Chris Steele-Perkins
United Kingdom
1947
At the age of two, Chris Steele-Perkins moved to England from Burma with his father. He went to school at Christ's Hospital. At the University of Newcastle-upon-Tyne, he studied psychology and worked for the student newspaper; he graduated with honors in 1970 and started to work as a freelance photographer, moving to London in 1971. Apart from a trip to Bangladesh in 1973, he worked mainly in Britain in areas concerned with urban poverty and subcultures. In 1975 he worked with EXIT, a collective dealing with social problems in British cities. This involvement culminated in the book Survival Programmes in 1982. He joined the Paris-based Viva agency in 1976. In 1979 he published his first solo book, The Teds; he also edited the Arts Council of Great Britain's book, About 70 Photographs. Steele-Perkins joined Magnum Photos in 1979 and soon began working extensively in the developing world, in particular in Africa, Central America and Lebanon, as well as continuing to take photographs in Britain: The Pleasure Principle explores Britain in the 1980s. In 1992 he published Afghanistan, the result of four trips over four years. After marrying his second wife, Miyako Yamada, he embarked on a long-term photographic exploration of Japan, publishing Fuji in 2000. A highly personal diary of 2001, Echoes, was published in 2003, and the second of his Japanese books, Tokyo Love Hello, in March 2007. He continues to work in Britain, documenting rural life in County Durham, which was published as Northern Exposures in 2007. In 2009 he published a collection of work from 40 years of photographing England - England, My England. A new book, on British centenarians, Fading Light will be published at the end of July. Steele-Perkins has two sons, Cedric, born 16th November 1990, and Cameron, born 18th June 1992. With his marriage to Miyako Yamada he has a stepson, Daisuke and a grand-daughter, Momoe. Source Magnum Photos
Martine Franck
Belgium
1938 | † 2012
Franck was born in Antwerp to the Belgian banker Louis Franck and his British wife, Evelyn. After her birth the family moved almost immediately to London. A year later, her father joined the British army, and the rest of the family were evacuated to the United States, spending the remainder of the Second World War on Long Island and in Arizona. Franck's father was an amateur art collector who often took his daughter to galleries and museums. Franck was in boarding school from the age of six onwards, and her mother sent her a postcard every day, frequently of paintings. Ms. Franck, attended Heathfield School, an all-girls boarding school close to Ascot in England, and studied the history of art from the age of 14. "I had a wonderful teacher who really galvanized me," she says. "In those days she took us on outings to London, which was the big excitement of the year for me." Franck studied art history at the University of Madrid and at the Ecole du Louvre in Paris. After struggling through her thesis (on French sculptor Henri Gaudier-Brzeska and the influence of cubism on sculpture), she said she realized she had no particular talent for writing, and turned to photography instead. In 1963, Franck's photography career started following trips to the Far East, having taken pictures with her cousin’s Leica camera. Returning to France in 1964, now possessing a camera of her own, Franck became an assistant to photographers Eliot Elisofon and Gjon Mili at Time-Life. By 1969 she was a busy freelance photographer for magazines such as Vogue, Life and Sports Illustrated, and the official photographer of the Théâtre du Soleil (a position she held for 48 years). From 1970 to 1971 she worked in Paris at the Agence Vu photo agency, and in 1972 she co-founded the Viva agency. In 1980, Franck joined the Magnum Photos cooperative agency as a "nominee", and in 1983 she became a full member. She was one of a very small number of women to be accepted into the agency. In 1983, she completed a project for the now-defunct French Ministry of Women's Rights and in 1985 she began collaborating with the non-profit International Federation of Little Brothers of the Poor. In 1993, she first traveled to the Irish island of Tory where she documented the tiny Gaelic community living there. She also traveled to Tibet and Nepal, and with the help of Marilyn Silverstone photographed the education system of the Tibetan Tulkus monks. In 2003 and 2004 she returned to Paris to document the work of theater director Robert Wilson who was staging La Fontaine's fables at the Comédie Française. Nine books of Franck's photographs have been published, and in 2005 Franck was made a chevalier of the French Légion d'Honneur. Franck continued working even after she was diagnosed with bone cancer in 2010. Her last exhibition was in October 2011 at the Maison Européenne de la Photographie. The exhibit consisted of 62 portraits of artists "coming from somewhere else" collected from 1965 through 2010. This same year, there were collections of portraits shown at New York's Howard Greenberg Gallery and at the Claude Bernard Gallery, Paris. Franck was well known for her documentary-style photographs of important cultural figures such as the painter Marc Chagall, philosopher Michel Foucault and poet Seamus Heaney, and of remote or marginalized communities such as Tibetan Buddhist monks, elderly French people, and isolated Gaelic speakers. Michael Pritchard, the Director-General of the Royal Photographic Society, observed: "Martine was able to work with her subjects and bring out their emotions and record their expressions on film, helping the viewer understand what she had seen in person. Her images were always empathetic with her subject." In 1976, Frank took one of her most iconic photos of bathers beside a pool in Le Brusc, Provence. By her account, she saw them from a distance and rushed to photograph the moment, all the while changing the roll of film in her camera. She quickly closed the lens just at the right moment, when happened to be most intense. She cited as influences the portraits of British photographer Julia Margaret Cameron, the work of American photojournalist Dorothea Lange and American documentary photographer Margaret Bourke-White. In 2010, she told The New York Times that photography "suits my curiosity about people and human situations." She worked outside the studio, using a 35 mm Leica camera, and preferring black and white film. The British Royal Photographic Society has described her work as "firmly rooted in the tradition of French humanist documentary photography." Source: Wikipedia Born in Belgium, Martine Franck (1938-2012) grew up in the United States and in England. She studied art history at the University of Madrid and at the École du Louvre in Paris. In 1963, she went to China, taking her cousin's Leica camera with her, and discovered the joys of documenting other cultures. Returning home via Hong Kong, Cambodia, India, Afghanistan and Turkey, and bought her first camera while on the trip. Returning to France, she worked as a photographic assistant at Time-Life where she developed her own technique. In 1966, Franck met Henri Cartier-Bresson, whose photographs epitomized Magnum's tradition of humanitarian photography. Franck was adamant that she would neither bask in his reflection nor disappear in his shadow and she joined the Vu agency in 1970. Her first solo exhibition was planned for the ICA in London that year; when she saw that the invitations were embossed with the information that her husband would be present at the launch, she cancelled the show. With Vu's demise, Franck co-founded the Viva agency in 1972. It also collapsed and it was not until 1980 that Franck joined Magnum, becoming a full member in 1983. She was one of the few women to be accepted into the agency and served as vice-president from 1998 to 2000. Eschewing the war/human tragedy reportage that characterized Magnum's reputation, Franck continued her projects on marginal or isolated lives throughout the rest of her life. Source: Howard Greenberg Gallery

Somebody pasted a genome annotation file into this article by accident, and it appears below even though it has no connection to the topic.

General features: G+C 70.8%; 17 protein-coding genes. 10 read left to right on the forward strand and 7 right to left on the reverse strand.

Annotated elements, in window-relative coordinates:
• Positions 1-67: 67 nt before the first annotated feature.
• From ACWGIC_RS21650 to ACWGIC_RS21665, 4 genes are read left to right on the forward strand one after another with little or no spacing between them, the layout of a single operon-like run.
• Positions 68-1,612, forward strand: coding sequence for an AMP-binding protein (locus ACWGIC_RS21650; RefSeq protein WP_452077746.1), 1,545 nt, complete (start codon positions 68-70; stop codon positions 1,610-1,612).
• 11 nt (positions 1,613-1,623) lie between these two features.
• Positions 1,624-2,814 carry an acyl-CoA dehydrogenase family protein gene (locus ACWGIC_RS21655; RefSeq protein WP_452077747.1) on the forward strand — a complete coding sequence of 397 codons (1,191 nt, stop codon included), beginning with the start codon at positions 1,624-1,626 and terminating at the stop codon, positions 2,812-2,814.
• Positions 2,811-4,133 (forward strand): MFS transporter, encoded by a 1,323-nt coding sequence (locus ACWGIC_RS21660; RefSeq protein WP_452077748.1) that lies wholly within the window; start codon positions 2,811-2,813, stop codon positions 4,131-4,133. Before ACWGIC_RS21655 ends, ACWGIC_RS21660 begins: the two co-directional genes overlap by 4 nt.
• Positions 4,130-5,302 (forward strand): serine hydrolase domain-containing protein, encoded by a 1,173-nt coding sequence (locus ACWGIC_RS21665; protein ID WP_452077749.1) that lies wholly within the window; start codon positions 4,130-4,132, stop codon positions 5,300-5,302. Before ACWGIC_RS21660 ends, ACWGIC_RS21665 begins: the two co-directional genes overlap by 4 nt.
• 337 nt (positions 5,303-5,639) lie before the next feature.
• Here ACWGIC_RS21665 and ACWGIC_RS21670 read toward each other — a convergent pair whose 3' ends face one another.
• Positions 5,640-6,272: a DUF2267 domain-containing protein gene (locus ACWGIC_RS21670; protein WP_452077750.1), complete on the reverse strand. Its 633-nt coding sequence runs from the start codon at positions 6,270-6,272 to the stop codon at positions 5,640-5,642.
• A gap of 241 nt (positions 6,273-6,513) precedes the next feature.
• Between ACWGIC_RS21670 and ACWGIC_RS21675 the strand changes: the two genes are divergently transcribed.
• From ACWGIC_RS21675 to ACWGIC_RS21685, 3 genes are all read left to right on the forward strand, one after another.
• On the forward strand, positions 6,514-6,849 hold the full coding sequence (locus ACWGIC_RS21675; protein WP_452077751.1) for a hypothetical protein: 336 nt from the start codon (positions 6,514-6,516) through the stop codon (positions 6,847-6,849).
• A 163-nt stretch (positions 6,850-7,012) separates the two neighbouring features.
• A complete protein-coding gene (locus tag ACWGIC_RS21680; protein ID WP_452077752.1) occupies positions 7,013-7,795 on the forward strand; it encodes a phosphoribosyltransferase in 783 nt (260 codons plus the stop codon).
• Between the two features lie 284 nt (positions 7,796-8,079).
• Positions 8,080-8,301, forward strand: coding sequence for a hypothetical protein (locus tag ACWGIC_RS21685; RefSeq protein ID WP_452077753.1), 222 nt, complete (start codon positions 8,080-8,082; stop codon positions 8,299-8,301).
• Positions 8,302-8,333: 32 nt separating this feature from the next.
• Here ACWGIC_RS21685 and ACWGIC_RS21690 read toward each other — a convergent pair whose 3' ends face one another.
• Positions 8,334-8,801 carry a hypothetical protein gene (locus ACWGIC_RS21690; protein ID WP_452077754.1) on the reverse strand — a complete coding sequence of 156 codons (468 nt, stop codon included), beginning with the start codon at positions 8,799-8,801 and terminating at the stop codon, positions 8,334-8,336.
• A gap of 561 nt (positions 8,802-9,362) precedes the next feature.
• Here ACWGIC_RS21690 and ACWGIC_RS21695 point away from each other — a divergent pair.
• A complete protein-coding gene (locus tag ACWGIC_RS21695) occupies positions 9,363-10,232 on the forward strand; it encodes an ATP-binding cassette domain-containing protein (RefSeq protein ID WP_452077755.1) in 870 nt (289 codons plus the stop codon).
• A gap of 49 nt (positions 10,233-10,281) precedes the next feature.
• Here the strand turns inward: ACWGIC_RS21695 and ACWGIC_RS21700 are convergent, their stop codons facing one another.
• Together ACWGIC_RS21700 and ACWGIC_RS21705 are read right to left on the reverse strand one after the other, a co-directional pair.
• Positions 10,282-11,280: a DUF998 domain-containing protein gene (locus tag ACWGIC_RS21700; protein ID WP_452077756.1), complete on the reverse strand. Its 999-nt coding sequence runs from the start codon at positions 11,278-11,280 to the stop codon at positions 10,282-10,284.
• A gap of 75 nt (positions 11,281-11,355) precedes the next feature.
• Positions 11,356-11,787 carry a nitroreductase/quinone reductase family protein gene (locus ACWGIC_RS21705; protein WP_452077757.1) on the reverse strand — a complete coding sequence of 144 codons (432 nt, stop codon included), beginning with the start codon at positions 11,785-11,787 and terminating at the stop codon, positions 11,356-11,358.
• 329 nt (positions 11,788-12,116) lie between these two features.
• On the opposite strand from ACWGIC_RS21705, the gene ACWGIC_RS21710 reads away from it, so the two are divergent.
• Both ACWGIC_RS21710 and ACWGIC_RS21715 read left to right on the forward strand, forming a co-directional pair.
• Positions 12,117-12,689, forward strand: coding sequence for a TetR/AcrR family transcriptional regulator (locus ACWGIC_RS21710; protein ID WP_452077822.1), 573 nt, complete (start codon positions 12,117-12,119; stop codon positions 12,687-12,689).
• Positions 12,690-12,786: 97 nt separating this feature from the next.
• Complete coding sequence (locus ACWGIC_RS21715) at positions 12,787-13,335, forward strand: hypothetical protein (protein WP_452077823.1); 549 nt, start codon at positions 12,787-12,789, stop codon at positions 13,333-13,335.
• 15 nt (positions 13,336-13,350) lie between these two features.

Amy Anderson
United States
1977
Amy Anderson is an award-winning portrait photographer living in Minneapolis, Minnesota. Her work has been exhibited internationally and hangs in local and national galleries, museums and private collections. She has had works acquired by the Museum of Fine Arts, Houston and the Florida Photographic Museum. She has received the prestigious Minnesota State Arts Board grant in 2012 and again in 2018 resulting in several solo shows. Funded again in 2021 by the state of Minnesota, she is currently working on a new body of portraits exploring ways to encourage reconnection in her own community after a time of isolation and unrest. Statement I strive to impact my community by creating authentic portraits that explore the universal themes that connect us as humans. My practice has been to live alongside a community and create connection with the people I photograph in hopes of presenting a meaningful image of a an individual to our larger collective community. I have completed several large, multi-year projects including At Risk, With Promise ; a series exploring the challenges and triumphs of at-risk youth in Minnesota. Over the course of this project I explored themes like marginalization and resilience, adolescence and personal growth, disconnection and intersecting identities. At Risk, With Promise culminated in a full and completed body of work that received recognition and was included in many local and national exhibitions. In 2018 with funding from the Minnesota State Arts Board, I began a new body of work exploring these and other themes in the context of several different communities, most significantly the elderly. Working closely with one woman, Rose Kaprelian, allowed me to dig deeper into the everyday realities of this nearly invisible marginalized group. As a nonagenarian in a culture increasingly connected by technologies that are foreign and largely inaccessible, women like Rose face isolation and stagnation as they age. This work is developing to encompass many universal themes from a unique perspective as well as preserving voices that are fading from our collective conversations. During the isolation and uprising in my city in 2020 I continued to make portraits as a way to document and explore the events that changed our world. From window portraits of those who were isolated to protest photos of those who marched, each image was an attempt to connect with my community and explore the changing landscape in which we found ourselves. I continue this exploration daily.